The murdered mothers of Côte d’Ivoire continue their march


On Thursday, March 3, 2011, there was a women’s march for peace in Abobo, a suburb of Abidjan, in Côte d’Ivoire.  This was not the first women’s peace march in Côte d’Ivoire. In the past weeks, the violence of the `stalemate’ has both increased and intensified. Neighborhoods are regularly tear gassed, houses invaded, men taken off. One side attacks, the other responds with either greater force or at the very least with the threat of greater force. Barricades are met with tanks, tanks are met with paving stones or with petrol bombs. Blood flows, and then more blood flows.

The women of Côte d’Ivoire have lived through this. They have lived through the intensification and expansion of violence before. They have lived through the increase and intensification of sexual violence as well. They have experienced rape used as a weapon of war, in not so distant times of `civil strife’ and of `national stalemate’.

The women of Côte d’Ivoire have lived through incarceration at the infamous Maison d’Arrêt et de Correction, or MACA, reputed to be one of the worst on the African continent. They have lived through the torture, the massacres, the brutality, the lethal conditions of MACA, where any sentence is a virtual death sentence. They have lived through the brief improvement of conditions, only to see them deteriorate into even worse depravity. The women of Côte d’Ivoire know the meaning of `civil strife’, of `national stalemate’, of mass and targeted detention.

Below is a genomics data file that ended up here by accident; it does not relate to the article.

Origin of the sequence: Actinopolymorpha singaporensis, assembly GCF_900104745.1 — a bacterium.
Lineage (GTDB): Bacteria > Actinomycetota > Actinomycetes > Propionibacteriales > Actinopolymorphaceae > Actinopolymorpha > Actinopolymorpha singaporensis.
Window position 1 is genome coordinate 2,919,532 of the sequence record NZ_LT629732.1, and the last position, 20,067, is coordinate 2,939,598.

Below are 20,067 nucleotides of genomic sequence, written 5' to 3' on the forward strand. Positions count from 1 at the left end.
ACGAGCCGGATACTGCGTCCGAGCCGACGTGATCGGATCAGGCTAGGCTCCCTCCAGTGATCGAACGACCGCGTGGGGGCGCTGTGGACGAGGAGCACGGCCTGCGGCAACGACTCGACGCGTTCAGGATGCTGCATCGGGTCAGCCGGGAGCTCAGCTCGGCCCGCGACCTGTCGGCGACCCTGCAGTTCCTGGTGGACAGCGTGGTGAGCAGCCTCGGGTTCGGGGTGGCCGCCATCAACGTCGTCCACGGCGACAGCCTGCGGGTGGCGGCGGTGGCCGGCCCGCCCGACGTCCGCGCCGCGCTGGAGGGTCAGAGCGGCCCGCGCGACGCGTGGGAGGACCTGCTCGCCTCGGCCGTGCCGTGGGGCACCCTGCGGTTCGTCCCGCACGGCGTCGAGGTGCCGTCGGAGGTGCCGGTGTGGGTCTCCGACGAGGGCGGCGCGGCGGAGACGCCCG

And so they have organized. They have organized women’s marches, peaceful marches, marches of peace.

The women march because they do not want to become the mourning mothers, nor do they want to become the grieving widows. They know there is an alternative. They march for an immediate cessation of the violence, in their own names, in the names of their children and of their partners.

Last Friday, February 25, 2011, the women of Treichville, a district of Abidjan, organized a march. They marched “to liberate our husbands and children.” Five hundred or so women marched, with whistles, banging pots and pans. They were followed by the security forces. Men armed to the teeth surrounded the women on both sides. The women sat down in the street then, and shouted, “”Tirez-nous dessus, qu’on en finisse!” Roughly translated: “Attack us then, and be done with it.” And with that, the women took off their clothes. They sat in the street, naked, and dared the police, the armed forces, the paramilitaries, to come forward. They sat naked in the street, and they said, “So much blood has flowed. We have nothing to lose. We are not afraid to die. We are not afraid of you. We are not afraid of men with guns.”

Six days later, on Thursday, the women of Abobo took to the streets.

Suddenly, tanks appeared, men with guns appeared, gunfire exploded, women ran for shelter, and seven fell, dead. According to one eyewitness, “We were slaughtered. Eight women, including a pregnant woman, were killed on the spot. During the shooting, a bullet blew open the head of one of the victims. It was the first time I had seen someone’s brains out. As for the pregnant woman, her belly literally exploded. We have no idea why they shot at us. We were just a gathering of women, nothing else but women.”

Men with guns, men with tanks, fear women with whistles and pots and pans. Men with guns fear women’s autonomy, they fear an alternative to the exclusive power of violence. Why else would they murder the innocents? The murdered women of Côte d’Ivoire continue to march, continue to blow their whistles and bang on their pots and pans, continue to sit down in the streets, continue to strip naked, continue to demand their bodies be recognized, continue to demand the peace of justice, the justice of peace. Those women, the women of Côte d’Ivoire, haunt the world.


(Photo Credit: France 24 / AldoLaClass)